Analysis of mite allergic patients in a diverse territory by improved diagnostic tools


Correspondence: Domingo Barber, Departamento I+D, ALK-ABELLO, S. A., Miguel Fleta, 19, 28037 Madrid, Spain.




There are few studies comparing the sensitization with mite allergens from different mite species which could potentially be the cause of allergy.


To improve the diagnosis of mite allergic patients from a diverse territory in which D. pteronyssinus/D. farinae mites together with storage mites could be present in the environment.


Four hundred and seventy-seven patients (both children and adults) from different regions, covering the main mite prevalent areas of Spain, were recruited. sIgE to eight allergens was measured together with SPT to whole mite extracts, level of mite allergen exposure, and specific IgG4. BAT and CAST was performed in a subgroup of patients.


D. pteronyssinus and L. destructor were more prevalent in Atlantic areas, whereas D. farinae predominate in Mediterranean areas. About 90% of patients were sensitized to group 1 and/or group 2 allergens. Group 2 was the most prevalent, and the IgE response/intensity of sensitization in BAT was higher. sIgE to Der p 2/Der f 2 was almost fully cross-reactive, but no cross-reactivity was detected with Lep d 2. Group 1 allergens were also cross-reactive, but in some patients a species-specific response was observed. sIgE to Lep d 2 was associated with SPT results to storage mites. Sensitization to Der p 1 was more frequent in children, whereas Lep d 2 sensitization was more frequent in adults. A higher ratio IgE/IgG4 to Der p 2 was associated with the presence of allergic asthma.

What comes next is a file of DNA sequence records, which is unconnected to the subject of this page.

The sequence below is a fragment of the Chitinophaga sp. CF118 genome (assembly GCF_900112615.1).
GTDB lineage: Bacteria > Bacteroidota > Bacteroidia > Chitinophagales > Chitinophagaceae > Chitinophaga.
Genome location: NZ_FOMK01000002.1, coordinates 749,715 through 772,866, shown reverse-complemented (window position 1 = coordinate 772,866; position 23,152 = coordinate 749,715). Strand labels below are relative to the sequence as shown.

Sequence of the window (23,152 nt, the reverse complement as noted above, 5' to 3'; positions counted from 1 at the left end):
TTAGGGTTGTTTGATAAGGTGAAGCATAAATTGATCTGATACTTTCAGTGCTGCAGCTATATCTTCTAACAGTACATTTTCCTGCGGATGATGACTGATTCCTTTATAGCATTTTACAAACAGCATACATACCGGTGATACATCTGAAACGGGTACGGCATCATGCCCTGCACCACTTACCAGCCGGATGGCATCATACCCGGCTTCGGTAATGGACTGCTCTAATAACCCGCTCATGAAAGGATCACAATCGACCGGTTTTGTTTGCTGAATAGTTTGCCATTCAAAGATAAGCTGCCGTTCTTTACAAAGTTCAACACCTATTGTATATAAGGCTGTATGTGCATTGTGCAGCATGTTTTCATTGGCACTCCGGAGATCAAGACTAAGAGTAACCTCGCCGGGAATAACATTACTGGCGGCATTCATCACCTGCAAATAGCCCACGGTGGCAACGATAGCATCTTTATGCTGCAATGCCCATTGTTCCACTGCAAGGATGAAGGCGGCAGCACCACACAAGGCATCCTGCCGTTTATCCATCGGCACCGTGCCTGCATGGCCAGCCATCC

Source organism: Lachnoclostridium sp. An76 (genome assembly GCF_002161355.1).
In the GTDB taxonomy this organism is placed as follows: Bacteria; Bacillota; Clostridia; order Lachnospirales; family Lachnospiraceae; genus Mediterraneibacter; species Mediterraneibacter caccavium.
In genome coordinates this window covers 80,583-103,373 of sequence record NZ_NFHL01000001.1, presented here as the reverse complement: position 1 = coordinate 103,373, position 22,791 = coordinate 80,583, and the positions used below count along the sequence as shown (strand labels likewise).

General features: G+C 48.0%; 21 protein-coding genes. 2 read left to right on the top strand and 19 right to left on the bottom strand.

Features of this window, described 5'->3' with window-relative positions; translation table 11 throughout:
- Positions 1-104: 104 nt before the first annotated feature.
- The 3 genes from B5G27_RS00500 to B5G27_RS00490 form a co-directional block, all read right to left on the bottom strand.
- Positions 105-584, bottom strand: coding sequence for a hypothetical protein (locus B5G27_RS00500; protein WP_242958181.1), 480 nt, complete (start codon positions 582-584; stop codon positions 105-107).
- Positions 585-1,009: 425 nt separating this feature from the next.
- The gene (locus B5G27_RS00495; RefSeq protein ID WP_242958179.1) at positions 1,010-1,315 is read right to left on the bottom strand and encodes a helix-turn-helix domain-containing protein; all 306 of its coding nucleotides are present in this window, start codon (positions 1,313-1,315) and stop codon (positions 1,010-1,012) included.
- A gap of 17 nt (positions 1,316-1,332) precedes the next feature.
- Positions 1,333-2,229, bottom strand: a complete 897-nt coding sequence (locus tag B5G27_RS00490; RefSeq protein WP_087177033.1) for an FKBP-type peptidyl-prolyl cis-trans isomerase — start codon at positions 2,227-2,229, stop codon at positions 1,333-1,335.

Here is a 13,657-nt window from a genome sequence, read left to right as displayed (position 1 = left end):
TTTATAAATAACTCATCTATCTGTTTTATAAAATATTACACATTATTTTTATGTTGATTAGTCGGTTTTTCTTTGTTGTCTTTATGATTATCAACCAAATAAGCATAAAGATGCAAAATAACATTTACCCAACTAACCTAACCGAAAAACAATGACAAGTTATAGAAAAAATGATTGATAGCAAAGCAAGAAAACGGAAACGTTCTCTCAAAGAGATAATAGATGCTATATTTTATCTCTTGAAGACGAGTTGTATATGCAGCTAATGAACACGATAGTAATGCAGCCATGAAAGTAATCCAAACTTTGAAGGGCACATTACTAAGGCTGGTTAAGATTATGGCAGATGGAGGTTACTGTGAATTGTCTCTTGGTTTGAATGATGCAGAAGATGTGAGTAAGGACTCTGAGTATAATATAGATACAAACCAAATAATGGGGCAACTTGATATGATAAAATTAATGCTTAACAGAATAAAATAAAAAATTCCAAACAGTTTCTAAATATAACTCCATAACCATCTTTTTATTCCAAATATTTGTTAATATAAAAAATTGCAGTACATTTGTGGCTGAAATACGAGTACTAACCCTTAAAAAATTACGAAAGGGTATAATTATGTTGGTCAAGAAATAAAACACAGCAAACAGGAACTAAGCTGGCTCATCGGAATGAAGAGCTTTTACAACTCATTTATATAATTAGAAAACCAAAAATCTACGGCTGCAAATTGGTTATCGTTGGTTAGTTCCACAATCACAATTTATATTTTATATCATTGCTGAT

An improved diagnosis algorithm has been established. Group 2 allergens seem to have a leading role in mite allergy, but as group 1 sensitization could be species-specific in some patients and its prevalence is higher in children, an adequate balance on major mite species and major allergens must be consider in the design of mite allergy vaccines.